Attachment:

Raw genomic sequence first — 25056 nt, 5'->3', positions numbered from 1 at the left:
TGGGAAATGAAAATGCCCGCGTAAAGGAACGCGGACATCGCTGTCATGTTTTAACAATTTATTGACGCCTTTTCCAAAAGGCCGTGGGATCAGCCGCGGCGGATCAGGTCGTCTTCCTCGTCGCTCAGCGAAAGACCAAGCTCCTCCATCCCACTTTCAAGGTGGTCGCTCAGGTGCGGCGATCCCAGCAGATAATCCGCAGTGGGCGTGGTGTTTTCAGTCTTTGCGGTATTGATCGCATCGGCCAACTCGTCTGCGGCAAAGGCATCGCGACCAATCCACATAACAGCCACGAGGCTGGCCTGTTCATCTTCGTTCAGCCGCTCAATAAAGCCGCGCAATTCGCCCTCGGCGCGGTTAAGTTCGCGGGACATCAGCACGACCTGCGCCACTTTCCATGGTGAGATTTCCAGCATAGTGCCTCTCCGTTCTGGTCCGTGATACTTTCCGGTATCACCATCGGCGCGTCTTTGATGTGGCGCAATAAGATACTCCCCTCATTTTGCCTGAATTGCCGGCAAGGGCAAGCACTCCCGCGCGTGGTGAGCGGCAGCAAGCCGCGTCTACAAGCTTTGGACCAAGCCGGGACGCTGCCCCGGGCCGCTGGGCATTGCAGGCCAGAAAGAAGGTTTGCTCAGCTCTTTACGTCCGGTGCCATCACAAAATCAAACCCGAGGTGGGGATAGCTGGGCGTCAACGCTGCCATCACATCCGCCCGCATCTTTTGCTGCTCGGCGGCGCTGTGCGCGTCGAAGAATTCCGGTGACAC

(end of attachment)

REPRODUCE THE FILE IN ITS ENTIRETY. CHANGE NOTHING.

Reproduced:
Raw genomic sequence first — 25056 nt, 5'->3', positions numbered from 1 at the left:
TGGGAAATGAAAATGCCCGCGTAAAGGAACGCGGACATCGCTGTCATGTTTTAACAATTTATTGACGCCTTTTCCAAAAGGCCGTGGGATCAGCCGCGGCGGATCAGGTCGTCTTCCTCGTCGCTCAGCGAAAGACCAAGCTCCTCCATCCCACTTTCAAGGTGGTCGCTCAGGTGCGGCGATCCCAGCAGATAATCCGCAGTGGGCGTGGTGTTTTCAGTCTTTGCGGTATTGATCGCATCGGCCAACTCGTCTGCGGCAAAGGCATCGCGACCAATCCACATAACAGCCACGAGGCTGGCCTGTTCATCTTCGTTCAGCCGCTCAATAAAGCCGCGCAATTCGCCCTCGGCGCGGTTAAGTTCGCGGGACATCAGCACGACCTGCGCCACTTTCCATGGTGAGATTTCCAGCATAGTGCCTCTCCGTTCTGGTCCGTGATACTTTCCGGTATCACCATCGGCGCGTCTTTGATGTGGCGCAATAAGATACTCCCCTCATTTTGCCTGAATTGCCGGCAAGGGCAAGCACTCCCGCGCGTGGTGAGCGGCAGCAAGCCGCGTCTACAAGCTTTGGACCAAGCCGGGACGCTGCCCCGGGCCGCTGGGCATTGCAGGCCAGAAAGAAGGTTTGCTCAGCTCTTTACGTCCGGTGCCATCACAAAATCAAACCCGAGGTGGGGATAGCTGGGCGTCAACGCTGCCATCACATCCGCCCGCATCTTTTGCTGCTCGGCGGCGCTGTGCGCGTCGAAGAATTCCGGTGACAC